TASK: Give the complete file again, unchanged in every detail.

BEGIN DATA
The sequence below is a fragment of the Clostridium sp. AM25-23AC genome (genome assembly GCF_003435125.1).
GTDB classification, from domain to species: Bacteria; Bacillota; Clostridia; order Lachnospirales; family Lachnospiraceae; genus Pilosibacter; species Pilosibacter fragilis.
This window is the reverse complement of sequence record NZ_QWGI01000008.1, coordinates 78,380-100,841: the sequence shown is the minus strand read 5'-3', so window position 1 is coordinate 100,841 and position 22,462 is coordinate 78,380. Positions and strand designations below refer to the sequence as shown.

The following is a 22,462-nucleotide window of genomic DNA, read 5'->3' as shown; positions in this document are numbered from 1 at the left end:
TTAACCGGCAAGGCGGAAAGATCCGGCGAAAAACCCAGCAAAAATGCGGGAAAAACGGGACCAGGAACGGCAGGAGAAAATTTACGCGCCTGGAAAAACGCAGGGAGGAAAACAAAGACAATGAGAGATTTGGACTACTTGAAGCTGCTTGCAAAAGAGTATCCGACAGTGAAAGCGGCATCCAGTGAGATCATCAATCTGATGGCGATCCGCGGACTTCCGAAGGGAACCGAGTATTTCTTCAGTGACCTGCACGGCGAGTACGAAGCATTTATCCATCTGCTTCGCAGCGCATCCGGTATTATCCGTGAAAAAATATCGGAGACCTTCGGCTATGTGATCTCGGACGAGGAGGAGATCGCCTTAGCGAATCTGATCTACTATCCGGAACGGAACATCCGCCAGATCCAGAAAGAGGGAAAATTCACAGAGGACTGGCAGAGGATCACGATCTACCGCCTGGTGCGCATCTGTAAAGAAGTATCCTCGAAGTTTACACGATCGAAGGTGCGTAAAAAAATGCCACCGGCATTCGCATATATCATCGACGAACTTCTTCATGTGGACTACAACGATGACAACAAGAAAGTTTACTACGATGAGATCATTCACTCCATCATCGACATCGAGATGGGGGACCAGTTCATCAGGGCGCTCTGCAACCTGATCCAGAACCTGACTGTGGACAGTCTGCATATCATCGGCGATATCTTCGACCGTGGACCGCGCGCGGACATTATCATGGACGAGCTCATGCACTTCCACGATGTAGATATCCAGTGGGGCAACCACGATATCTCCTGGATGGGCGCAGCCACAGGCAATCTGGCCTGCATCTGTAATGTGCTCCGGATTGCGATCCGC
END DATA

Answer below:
The sequence below is a fragment of the Clostridium sp. AM25-23AC genome (genome assembly GCF_003435125.1).
GTDB classification, from domain to species: Bacteria; Bacillota; Clostridia; order Lachnospirales; family Lachnospiraceae; genus Pilosibacter; species Pilosibacter fragilis.
This window is the reverse complement of sequence record NZ_QWGI01000008.1, coordinates 78,380-100,841: the sequence shown is the minus strand read 5'-3', so window position 1 is coordinate 100,841 and position 22,462 is coordinate 78,380. Positions and strand designations below refer to the sequence as shown.

The following is a 22,462-nucleotide window of genomic DNA, read 5'->3' as shown; positions in this document are numbered from 1 at the left end:
TTAACCGGCAAGGCGGAAAGATCCGGCGAAAAACCCAGCAAAAATGCGGGAAAAACGGGACCAGGAACGGCAGGAGAAAATTTACGCGCCTGGAAAAACGCAGGGAGGAAAACAAAGACAATGAGAGATTTGGACTACTTGAAGCTGCTTGCAAAAGAGTATCCGACAGTGAAAGCGGCATCCAGTGAGATCATCAATCTGATGGCGATCCGCGGACTTCCGAAGGGAACCGAGTATTTCTTCAGTGACCTGCACGGCGAGTACGAAGCATTTATCCATCTGCTTCGCAGCGCATCCGGTATTATCCGTGAAAAAATATCGGAGACCTTCGGCTATGTGATCTCGGACGAGGAGGAGATCGCCTTAGCGAATCTGATCTACTATCCGGAACGGAACATCCGCCAGATCCAGAAAGAGGGAAAATTCACAGAGGACTGGCAGAGGATCACGATCTACCGCCTGGTGCGCATCTGTAAAGAAGTATCCTCGAAGTTTACACGATCGAAGGTGCGTAAAAAAATGCCACCGGCATTCGCATATATCATCGACGAACTTCTTCATGTGGACTACAACGATGACAACAAGAAAGTTTACTACGATGAGATCATTCACTCCATCATCGACATCGAGATGGGGGACCAGTTCATCAGGGCGCTCTGCAACCTGATCCAGAACCTGACTGTGGACAGTCTGCATATCATCGGCGATATCTTCGACCGTGGACCGCGCGCGGACATTATCATGGACGAGCTCATGCACTTCCACGATGTAGATATCCAGTGGGGCAACCACGATATCTCCTGGATGGGCGCAGCCACAGGCAATCTGGCCTGCATCTGTAATGTGCTCCGGATTGCGATCCGC